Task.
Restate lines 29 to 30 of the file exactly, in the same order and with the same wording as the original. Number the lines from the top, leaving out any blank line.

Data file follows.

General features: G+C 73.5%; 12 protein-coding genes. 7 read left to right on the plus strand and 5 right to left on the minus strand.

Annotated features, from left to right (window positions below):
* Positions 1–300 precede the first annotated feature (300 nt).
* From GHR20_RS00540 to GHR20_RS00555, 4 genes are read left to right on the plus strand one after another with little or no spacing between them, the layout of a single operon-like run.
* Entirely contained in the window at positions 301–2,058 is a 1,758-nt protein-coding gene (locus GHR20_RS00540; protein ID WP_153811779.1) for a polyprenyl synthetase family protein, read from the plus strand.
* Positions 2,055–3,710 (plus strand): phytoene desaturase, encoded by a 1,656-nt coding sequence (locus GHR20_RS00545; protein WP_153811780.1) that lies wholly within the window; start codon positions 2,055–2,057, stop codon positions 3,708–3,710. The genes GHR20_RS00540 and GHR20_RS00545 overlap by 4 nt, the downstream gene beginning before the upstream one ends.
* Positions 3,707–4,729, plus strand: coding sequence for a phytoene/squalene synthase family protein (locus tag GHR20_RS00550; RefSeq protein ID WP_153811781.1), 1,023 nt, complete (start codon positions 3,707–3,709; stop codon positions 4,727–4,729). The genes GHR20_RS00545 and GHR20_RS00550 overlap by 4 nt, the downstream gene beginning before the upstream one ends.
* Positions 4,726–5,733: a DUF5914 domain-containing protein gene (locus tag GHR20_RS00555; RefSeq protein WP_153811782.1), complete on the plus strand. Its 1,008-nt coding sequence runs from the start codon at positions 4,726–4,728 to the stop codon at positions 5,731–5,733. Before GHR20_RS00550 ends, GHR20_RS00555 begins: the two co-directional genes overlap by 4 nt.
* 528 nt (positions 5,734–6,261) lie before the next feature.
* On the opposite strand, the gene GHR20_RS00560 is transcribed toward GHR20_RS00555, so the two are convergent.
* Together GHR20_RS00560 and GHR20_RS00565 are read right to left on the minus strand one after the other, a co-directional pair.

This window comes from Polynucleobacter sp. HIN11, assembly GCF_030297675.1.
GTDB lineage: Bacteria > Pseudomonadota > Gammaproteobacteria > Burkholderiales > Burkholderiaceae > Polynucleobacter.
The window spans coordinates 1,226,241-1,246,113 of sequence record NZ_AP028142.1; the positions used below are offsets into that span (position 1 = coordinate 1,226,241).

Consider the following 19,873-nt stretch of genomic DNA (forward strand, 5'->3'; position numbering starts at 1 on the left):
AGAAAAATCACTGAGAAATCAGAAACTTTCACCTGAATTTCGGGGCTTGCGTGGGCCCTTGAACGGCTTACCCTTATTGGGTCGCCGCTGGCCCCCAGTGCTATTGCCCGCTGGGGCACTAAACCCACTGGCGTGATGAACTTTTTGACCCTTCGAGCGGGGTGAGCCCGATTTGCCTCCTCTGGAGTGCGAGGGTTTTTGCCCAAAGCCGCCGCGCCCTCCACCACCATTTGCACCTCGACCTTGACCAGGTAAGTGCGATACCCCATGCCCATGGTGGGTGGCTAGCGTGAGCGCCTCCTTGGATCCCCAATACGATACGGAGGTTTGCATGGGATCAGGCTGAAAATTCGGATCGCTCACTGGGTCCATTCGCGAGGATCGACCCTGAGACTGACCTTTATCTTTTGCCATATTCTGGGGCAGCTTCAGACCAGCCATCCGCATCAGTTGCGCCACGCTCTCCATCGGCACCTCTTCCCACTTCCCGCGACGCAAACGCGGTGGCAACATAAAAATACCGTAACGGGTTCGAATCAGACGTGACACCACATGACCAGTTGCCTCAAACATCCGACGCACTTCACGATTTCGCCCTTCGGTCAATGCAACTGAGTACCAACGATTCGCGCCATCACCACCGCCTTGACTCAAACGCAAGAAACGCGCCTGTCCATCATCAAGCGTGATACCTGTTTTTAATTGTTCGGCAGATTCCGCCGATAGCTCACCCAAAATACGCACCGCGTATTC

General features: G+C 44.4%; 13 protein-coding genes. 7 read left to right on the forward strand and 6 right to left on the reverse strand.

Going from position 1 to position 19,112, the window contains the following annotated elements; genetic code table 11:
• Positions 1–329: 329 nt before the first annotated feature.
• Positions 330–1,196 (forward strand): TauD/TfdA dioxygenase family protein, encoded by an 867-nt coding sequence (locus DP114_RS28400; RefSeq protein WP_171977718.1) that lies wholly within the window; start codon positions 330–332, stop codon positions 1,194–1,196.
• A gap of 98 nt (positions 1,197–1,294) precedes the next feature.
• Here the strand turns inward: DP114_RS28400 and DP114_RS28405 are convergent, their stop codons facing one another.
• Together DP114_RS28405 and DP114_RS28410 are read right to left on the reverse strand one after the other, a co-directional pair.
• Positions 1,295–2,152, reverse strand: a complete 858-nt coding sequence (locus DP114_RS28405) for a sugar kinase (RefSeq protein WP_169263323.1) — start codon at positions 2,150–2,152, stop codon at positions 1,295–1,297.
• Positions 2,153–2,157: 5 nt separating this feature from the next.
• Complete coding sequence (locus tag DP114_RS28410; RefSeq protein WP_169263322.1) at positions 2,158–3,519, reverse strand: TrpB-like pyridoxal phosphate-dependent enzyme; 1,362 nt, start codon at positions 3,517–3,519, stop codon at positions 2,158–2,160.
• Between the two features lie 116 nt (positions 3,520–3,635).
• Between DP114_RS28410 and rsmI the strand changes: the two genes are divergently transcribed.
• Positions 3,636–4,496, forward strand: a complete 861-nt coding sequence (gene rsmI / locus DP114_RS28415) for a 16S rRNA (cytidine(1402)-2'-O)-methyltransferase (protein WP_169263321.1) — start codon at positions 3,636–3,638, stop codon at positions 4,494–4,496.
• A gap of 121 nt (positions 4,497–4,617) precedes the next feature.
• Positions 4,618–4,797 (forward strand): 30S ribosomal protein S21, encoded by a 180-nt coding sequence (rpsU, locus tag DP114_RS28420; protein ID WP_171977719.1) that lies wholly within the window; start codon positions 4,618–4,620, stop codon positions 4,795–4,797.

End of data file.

• Positions 3,636–4,496, forward strand: a complete 861-nt coding sequence (gene rsmI / locus DP114_RS28415) for a 16S rRNA (cytidine(1402)-2'-O)-methyltransferase (protein WP_169263321.1) — start codon at positions 3,636–3,638, stop codon at positions 4,494–4,496.
• A gap of 121 nt (positions 4,497–4,617) precedes the next feature.